I’ve been exploring some of Thailand’s most exotic dishes, so along with eating raw pig’s blood soup in Chiang Rai, and tadpoles in Isaan, we headed to Trat Province to source and eat something known as shipworms or priyang talay (เพรียงทะเล) in Thai.
Right after we finished harvesting some lamp shell fish from the Gulf of Thailand, we then headed into the mangrove forest, on a hunt for these wood eating worms.
It’s a region of Thailand that’s known for its seafood and for its somewhat preserved tradition of fishing and use of the ocean.
What are teredo navalis (เพรียงทะเล)?
Also known as naval shipworms, teredo navalis are a type of saltwater dwelling mollusk that survive off eating wood. The head of the worms is like a drill bit, and they are able to eat their way through wood that’s usually either submerged in water or next to water.
That’s the reason they are frequently referred to as shipworms, because you can imagine they sometimes cause havoc to wooden boats. They are sort of like ocean dwelling termites.
Despite the way they look like slimy worms, they are actually much more similar to shellfish, like clams or oysters, rather than worms like grubs or inch worms.
In Thailand’s Trat province, and in other parts of southeast Asia, naval shipworms are a prized food.
A local fishermen took us to a spot in the mangrove forest, where we could dock on the roots and walk on marshy land, to find trees and pieces of wood that were potential homes to shipworms.
Our fishermen knew exactly where to search for teredo navalis (เพรียงทะเล), and in literally just a few minutes, he had found a piece of dead driftwood, and by seeing a hole in the wood, he could tell there was a shipworm dwelling inside.
Using an axe, he hacked open the log, and within the red colored soggy wood inside, sure enough, there were a pair of juicy shipworms.
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The thing you have to be careful about when harvesting shipworms is that you don’t cut them in half when you’re slicing the wood.
Not that it would really matter, but just to keep things neat it was best to slice the wood lengthwise and sort of wiggle the worms out of their wooden tunnels.
Can you see the heads of the teredo navalis?
They had a little shell, similar to any shell fish, at the front – that’s the part I call the drill bit. Shipworms go head first into a piece of wood, eating their way into a tunnel.
The head only has a tiny shell, while the body is all completely naked, slimy and soft, like the insides of an oyster, only long and skinny like a worm.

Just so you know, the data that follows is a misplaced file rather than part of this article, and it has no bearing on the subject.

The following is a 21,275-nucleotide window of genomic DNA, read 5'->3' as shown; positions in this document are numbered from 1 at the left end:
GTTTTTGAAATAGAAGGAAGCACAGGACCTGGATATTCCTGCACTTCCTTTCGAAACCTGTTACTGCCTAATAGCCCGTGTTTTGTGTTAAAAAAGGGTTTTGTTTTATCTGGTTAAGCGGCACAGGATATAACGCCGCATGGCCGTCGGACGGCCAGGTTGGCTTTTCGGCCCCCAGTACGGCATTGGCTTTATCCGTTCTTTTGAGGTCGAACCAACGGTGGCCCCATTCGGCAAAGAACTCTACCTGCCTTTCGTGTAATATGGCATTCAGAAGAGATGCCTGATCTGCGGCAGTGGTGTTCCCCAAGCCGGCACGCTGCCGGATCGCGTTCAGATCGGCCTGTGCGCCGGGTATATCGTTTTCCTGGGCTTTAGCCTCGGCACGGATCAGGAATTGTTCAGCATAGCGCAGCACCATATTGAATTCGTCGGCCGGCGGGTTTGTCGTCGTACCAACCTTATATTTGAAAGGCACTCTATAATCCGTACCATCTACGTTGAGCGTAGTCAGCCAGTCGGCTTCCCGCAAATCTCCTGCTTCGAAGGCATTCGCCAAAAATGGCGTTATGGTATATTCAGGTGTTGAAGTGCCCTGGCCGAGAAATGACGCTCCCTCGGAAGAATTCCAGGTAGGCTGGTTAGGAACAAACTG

Eating them raw
Many locals in Trat eat teredo navalis (เพรียงทะเล) raw, right out of the wood. Our fisherman guide took a long one, and slurped it down like a noodle.
As tempting as it looked, I decided not to risk any water borne diseases, so I decided not to try it raw, although I really would have loved to. There’s nothing better than eating food right out of its habitat.
Gaeng liang priyang (แกงเลียงเพรียง)
While many locals eat shipworms raw, I decided to not risk the consequences of raw seafood, and so an aunty from Moo Baan Bred Nai (หมู่บ้านเปร็ดใน) village (the village where we had gone fishing, kind of an eco village in Trat) cooked a dish known as gaeng liang priyang (แกงเลียงเพรียง), basically a local teredo navalis curry.
The first step was to just take the shipworms and slice them into bite sized pieces.
The other main ingredient in the gaeng liang priyang (แกงเลียงเพรียง) was hua pli, or banana flower.
She only used the very interior of the banana flower, explaining that she only wanted the tender shoots.
The recipe was actually quite simple.
She just boiled some water, added in local shrimp paste for saltiness and flavoring, boiled down the banana flower with some Thai chilies, and then lastly added the chopped ship worms at the final stage so as to not overcook them.
As soon as she added the shipworms, the curry took on a murky color, despite there being no coconut milk in the dish.
It almost looked like tom kha gai, Thai coconut milk soup, but again, there was no coconut milk in the recipe; The creaminess was all a result of the naval shipworms.
While we were cooking, some of the ladies explained to us that priyang (เพรียงทะเล) are popular for women in Trat to eat after giving birth.
At last, the gaeng liang priyang (แกงเลียงเพรียง) was ready to be eaten, and I was ready and excited to give it a try for the first time.
How did they taste?
In all honesty, the naval shipworms had a near identical flavor to clams, and after being cooked, they had a very similar texture to any cooked shellfish.
Perhaps the pieces of shipworm were a little more earthy tasting than clams, but really it tasted quite similar. The slices of young banana flower were soft and slightly crisp in the fresh sort of way, and the broth was thin, yet slightly milky from the shipworm juices.
I can honestly say it was delicious, and if you get a chance to try gaeng liang priyang (แกงเลียงเพรียง), you shouldn’t hesitate.
There’s a local delicacy in the Trat province of Thailand known as priyang (เพรียง), which in English is known as either naval shipworms or teredo navalis.
Though they look like long slimy worms, in reality they’re actually sea mollusks, more similar to shellfish than worms.
When I was in Trat, along with some local fishermen, we went into the mangrove forest, and it didn’t take long before our guide had hacked open a few pieces of drift wood and was soon pulling the slimy creatures out of their wooden holes.
We took the teredo navalis (เพรียง) back to the village where a few aunties made gaeng liang priyang (แกงเลียงเพรียง), a type of curry or soup made with the teredo navalis.
It was delicious, almost like clam chowder.
Would you like to eat some priyang (เพรียง)? And would you try them raw, right out of the piece of wood?